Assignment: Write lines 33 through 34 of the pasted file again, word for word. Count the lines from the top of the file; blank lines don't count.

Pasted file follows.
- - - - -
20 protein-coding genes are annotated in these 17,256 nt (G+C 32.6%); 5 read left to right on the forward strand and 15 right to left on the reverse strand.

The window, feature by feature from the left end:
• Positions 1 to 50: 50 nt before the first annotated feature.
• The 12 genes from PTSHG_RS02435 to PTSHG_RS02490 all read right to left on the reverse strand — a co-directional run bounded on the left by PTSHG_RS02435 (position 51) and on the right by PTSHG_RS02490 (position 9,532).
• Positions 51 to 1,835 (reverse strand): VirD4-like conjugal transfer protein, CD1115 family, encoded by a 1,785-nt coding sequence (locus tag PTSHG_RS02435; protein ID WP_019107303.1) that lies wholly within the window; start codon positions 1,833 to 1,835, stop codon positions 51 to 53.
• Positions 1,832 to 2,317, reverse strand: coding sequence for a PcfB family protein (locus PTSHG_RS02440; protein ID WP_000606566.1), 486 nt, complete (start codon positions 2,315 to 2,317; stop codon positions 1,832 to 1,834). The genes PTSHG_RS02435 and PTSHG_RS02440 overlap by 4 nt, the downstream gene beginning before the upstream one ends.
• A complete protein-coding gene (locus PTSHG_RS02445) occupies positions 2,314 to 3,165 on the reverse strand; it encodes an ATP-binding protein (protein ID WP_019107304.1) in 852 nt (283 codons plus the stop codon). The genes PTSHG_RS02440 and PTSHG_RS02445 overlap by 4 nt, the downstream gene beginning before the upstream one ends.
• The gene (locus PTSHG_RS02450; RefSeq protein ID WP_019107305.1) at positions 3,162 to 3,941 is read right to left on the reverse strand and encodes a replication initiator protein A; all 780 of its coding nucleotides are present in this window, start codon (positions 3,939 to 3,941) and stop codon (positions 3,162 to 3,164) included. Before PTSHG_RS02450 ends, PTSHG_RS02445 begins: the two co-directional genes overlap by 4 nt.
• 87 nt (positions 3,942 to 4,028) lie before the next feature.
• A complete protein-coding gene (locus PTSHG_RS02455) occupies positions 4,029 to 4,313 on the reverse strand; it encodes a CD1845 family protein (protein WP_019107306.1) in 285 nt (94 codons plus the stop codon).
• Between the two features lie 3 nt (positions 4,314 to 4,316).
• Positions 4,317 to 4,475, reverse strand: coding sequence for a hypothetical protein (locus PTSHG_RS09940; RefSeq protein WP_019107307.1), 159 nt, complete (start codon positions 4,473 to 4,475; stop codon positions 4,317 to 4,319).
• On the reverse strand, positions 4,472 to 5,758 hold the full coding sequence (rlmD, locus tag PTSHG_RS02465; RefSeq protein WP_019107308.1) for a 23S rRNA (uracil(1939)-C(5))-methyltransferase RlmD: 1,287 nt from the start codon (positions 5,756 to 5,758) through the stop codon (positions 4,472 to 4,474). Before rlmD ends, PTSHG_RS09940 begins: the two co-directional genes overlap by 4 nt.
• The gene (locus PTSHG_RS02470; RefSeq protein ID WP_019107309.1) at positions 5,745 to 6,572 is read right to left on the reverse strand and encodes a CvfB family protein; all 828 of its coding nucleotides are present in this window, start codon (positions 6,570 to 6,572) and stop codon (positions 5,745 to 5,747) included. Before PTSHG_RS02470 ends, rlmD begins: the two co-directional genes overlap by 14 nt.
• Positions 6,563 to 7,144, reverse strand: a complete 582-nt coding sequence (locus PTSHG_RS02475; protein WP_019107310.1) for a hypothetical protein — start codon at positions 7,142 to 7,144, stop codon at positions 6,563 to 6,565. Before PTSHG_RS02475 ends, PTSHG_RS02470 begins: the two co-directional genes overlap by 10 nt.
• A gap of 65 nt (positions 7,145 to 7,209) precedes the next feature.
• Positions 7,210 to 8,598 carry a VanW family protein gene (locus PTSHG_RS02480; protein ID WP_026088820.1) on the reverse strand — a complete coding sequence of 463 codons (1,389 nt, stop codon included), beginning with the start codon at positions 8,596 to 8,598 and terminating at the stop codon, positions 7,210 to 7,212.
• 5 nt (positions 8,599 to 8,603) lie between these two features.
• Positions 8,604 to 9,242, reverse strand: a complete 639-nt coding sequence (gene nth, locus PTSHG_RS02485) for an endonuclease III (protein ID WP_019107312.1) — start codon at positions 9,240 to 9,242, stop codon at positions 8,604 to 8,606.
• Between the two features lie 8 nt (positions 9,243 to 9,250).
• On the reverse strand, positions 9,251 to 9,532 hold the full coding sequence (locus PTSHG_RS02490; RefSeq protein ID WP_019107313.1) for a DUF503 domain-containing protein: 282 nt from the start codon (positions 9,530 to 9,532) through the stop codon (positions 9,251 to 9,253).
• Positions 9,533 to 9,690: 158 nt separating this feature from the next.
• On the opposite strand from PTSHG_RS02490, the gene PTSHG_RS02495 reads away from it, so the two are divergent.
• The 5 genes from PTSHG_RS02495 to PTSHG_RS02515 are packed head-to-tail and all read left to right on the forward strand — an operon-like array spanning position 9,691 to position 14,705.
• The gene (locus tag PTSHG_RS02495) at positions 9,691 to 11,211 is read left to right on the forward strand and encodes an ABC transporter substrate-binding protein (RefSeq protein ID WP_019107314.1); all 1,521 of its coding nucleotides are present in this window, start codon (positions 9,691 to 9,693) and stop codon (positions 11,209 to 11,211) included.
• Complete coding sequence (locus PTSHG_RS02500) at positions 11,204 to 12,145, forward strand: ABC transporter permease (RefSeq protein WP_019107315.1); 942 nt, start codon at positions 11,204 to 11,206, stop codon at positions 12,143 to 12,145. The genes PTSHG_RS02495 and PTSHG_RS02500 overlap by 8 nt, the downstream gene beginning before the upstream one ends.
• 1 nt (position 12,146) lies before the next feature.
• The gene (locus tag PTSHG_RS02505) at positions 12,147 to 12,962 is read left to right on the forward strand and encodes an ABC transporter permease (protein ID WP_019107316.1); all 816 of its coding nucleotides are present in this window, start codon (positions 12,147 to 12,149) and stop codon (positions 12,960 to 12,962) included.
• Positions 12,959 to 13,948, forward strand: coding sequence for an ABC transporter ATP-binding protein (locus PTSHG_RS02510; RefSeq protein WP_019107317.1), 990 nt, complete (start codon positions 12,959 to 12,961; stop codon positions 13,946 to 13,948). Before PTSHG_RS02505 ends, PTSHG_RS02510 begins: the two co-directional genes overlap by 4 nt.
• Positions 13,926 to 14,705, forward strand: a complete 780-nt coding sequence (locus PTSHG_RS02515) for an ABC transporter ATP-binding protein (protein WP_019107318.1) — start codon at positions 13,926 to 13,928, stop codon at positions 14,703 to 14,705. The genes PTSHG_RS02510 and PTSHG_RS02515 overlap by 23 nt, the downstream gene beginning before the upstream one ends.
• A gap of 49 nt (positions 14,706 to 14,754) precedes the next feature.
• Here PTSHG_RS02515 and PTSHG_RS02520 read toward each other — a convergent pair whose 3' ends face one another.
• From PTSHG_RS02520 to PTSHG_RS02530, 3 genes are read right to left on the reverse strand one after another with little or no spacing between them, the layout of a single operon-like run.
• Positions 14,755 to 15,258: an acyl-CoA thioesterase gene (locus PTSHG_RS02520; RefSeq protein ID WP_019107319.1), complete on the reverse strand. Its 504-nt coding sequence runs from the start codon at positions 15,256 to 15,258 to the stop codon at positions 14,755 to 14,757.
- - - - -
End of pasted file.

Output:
• From PTSHG_RS02520 to PTSHG_RS02530, 3 genes are read right to left on the reverse strand one after another with little or no spacing between them, the layout of a single operon-like run.
• Positions 14,755 to 15,258: an acyl-CoA thioesterase gene (locus PTSHG_RS02520; RefSeq protein ID WP_019107319.1), complete on the reverse strand. Its 504-nt coding sequence runs from the start codon at positions 15,256 to 15,258 to the stop codon at positions 14,755 to 14,757.